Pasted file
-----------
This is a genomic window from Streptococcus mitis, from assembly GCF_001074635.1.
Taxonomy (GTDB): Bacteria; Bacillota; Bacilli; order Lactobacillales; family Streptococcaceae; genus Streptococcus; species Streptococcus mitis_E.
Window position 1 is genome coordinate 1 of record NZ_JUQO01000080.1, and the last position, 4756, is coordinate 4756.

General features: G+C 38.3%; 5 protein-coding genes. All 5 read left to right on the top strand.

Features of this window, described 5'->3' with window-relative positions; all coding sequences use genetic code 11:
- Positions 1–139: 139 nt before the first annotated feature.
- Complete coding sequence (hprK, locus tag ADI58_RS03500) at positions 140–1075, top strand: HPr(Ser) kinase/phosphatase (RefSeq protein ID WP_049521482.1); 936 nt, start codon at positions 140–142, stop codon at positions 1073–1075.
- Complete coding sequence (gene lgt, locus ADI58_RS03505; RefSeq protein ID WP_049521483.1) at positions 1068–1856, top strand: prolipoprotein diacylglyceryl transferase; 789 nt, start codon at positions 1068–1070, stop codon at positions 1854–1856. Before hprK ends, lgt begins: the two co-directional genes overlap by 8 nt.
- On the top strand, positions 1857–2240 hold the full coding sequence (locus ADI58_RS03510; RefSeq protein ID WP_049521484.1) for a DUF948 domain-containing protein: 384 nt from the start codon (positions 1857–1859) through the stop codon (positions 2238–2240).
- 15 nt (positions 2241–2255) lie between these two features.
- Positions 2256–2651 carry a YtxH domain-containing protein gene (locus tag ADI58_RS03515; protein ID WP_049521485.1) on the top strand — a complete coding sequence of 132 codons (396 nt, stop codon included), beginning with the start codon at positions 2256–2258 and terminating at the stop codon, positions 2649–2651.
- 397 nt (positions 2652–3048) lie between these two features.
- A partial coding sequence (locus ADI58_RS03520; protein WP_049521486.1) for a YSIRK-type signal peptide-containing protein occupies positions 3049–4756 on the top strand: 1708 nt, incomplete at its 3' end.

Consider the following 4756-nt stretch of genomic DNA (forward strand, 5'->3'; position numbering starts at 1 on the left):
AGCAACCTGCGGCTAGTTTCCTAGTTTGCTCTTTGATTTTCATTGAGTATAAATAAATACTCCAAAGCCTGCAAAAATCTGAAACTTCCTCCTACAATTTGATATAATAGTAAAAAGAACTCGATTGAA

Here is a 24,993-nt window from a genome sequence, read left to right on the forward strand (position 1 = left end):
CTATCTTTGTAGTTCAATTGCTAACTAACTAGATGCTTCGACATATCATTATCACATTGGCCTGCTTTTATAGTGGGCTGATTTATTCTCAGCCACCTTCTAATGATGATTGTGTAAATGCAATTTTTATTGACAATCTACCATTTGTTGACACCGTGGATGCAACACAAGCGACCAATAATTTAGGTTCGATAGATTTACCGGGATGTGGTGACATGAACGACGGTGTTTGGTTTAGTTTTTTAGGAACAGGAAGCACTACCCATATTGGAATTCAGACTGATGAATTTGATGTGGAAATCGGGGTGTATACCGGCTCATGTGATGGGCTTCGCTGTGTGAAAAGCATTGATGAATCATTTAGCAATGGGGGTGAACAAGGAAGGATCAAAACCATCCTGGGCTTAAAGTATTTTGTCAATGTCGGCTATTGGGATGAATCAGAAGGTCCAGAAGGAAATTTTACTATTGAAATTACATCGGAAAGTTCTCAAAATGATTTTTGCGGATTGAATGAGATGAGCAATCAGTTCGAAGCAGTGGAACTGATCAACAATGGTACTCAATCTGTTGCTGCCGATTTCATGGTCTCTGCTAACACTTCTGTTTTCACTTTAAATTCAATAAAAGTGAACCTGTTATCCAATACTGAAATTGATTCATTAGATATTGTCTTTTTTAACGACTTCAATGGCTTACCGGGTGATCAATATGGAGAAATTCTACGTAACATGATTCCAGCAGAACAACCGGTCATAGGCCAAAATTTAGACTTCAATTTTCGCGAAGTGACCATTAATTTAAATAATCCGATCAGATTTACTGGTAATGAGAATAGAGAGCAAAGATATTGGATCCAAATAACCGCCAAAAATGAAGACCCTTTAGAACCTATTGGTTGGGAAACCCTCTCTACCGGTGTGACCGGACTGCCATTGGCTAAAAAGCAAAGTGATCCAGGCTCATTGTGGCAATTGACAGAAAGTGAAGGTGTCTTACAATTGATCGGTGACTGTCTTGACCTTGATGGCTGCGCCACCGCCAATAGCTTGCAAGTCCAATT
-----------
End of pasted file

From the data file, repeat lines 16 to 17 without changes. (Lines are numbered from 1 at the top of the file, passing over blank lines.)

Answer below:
Here is a 24,993-nt window from a genome sequence, read left to right on the forward strand (position 1 = left end):
CTATCTTTGTAGTTCAATTGCTAACTAACTAGATGCTTCGACATATCATTATCACATTGGCCTGCTTTTATAGTGGGCTGATTTATTCTCAGCCACCTTCTAATGATGATTGTGTAAATGCAATTTTTATTGACAATCTACCATTTGTTGACACCGTGGATGCAACACAAGCGACCAATAATTTAGGTTCGATAGATTTACCGGGATGTGGTGACATGAACGACGGTGTTTGGTTTAGTTTTTTAGGAACAGGAAGCACTACCCATATTGGAATTCAGACTGATGAATTTGATGTGGAAATCGGGGTGTATACCGGCTCATGTGATGGGCTTCGCTGTGTGAAAAGCATTGATGAATCATTTAGCAATGGGGGTGAACAAGGAAGGATCAAAACCATCCTGGGCTTAAAGTATTTTGTCAATGTCGGCTATTGGGATGAATCAGAAGGTCCAGAAGGAAATTTTACTATTGAAATTACATCGGAAAGTTCTCAAAATGATTTTTGCGGATTGAATGAGATGAGCAATCAGTTCGAAGCAGTGGAACTGATCAACAATGGTACTCAATCTGTTGCTGCCGATTTCATGGTCTCTGCTAACACTTCTGTTTTCACTTTAAATTCAATAAAAGTGAACCTGTTATCCAATACTGAAATTGATTCATTAGATATTGTCTTTTTTAACGACTTCAATGGCTTACCGGGTGATCAATATGGAGAAATTCTACGTAACATGATTCCAGCAGAACAACCGGTCATAGGCCAAAATTTAGACTTCAATTTTCGCGAAGTGACCATTAATTTAAATAATCCGATCAGATTTACTGGTAATGAGAATAGAGAGCAAAGATATTGGATCCAAATAACCGCCAAAAATGAAGACCCTTTAGAACCTATTGGTTGGGAAACCCTCTCTACCGGTGTGACCGGACTGCCATTGGCTAAAAAGCAAAGTGATCCAGGCTCATTGTGGCAATTGACAGAAAGTGAAGGTGTCTTACAATTGATCGGTGACTGTCTTGACCTTGATGGCTGCGCCACCGCCAATAGCTTGCAAGTCCAATT